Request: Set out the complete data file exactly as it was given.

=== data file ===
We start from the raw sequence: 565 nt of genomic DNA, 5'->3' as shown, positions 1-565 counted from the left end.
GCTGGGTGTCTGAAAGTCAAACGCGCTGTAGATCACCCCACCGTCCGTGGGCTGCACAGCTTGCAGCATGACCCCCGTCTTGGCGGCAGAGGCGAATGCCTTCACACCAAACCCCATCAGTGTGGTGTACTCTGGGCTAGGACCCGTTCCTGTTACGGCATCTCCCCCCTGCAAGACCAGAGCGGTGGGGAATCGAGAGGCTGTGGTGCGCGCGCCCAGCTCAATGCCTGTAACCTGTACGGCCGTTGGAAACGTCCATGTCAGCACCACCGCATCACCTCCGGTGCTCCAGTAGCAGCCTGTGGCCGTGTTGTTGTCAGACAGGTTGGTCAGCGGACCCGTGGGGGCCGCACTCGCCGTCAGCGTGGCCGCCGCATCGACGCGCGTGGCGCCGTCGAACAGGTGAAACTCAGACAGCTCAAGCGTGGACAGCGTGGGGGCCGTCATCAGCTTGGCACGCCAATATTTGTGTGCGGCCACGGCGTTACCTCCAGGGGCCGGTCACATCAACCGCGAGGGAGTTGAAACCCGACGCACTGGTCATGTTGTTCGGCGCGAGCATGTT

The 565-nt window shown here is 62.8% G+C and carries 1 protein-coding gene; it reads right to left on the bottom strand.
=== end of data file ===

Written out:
We start from the raw sequence: 565 nt of genomic DNA, 5'->3' as shown, positions 1-565 counted from the left end.
GCTGGGTGTCTGAAAGTCAAACGCGCTGTAGATCACCCCACCGTCCGTGGGCTGCACAGCTTGCAGCATGACCCCCGTCTTGGCGGCAGAGGCGAATGCCTTCACACCAAACCCCATCAGTGTGGTGTACTCTGGGCTAGGACCCGTTCCTGTTACGGCATCTCCCCCCTGCAAGACCAGAGCGGTGGGGAATCGAGAGGCTGTGGTGCGCGCGCCCAGCTCAATGCCTGTAACCTGTACGGCCGTTGGAAACGTCCATGTCAGCACCACCGCATCACCTCCGGTGCTCCAGTAGCAGCCTGTGGCCGTGTTGTTGTCAGACAGGTTGGTCAGCGGACCCGTGGGGGCCGCACTCGCCGTCAGCGTGGCCGCCGCATCGACGCGCGTGGCGCCGTCGAACAGGTGAAACTCAGACAGCTCAAGCGTGGACAGCGTGGGGGCCGTCATCAGCTTGGCACGCCAATATTTGTGTGCGGCCACGGCGTTACCTCCAGGGGCCGGTCACATCAACCGCGAGGGAGTTGAAACCCGACGCACTGGTCATGTTGTTCGGCGCGAGCATGTT

The 565-nt window shown here is 62.8% G+C and carries 1 protein-coding gene; it reads right to left on the bottom strand.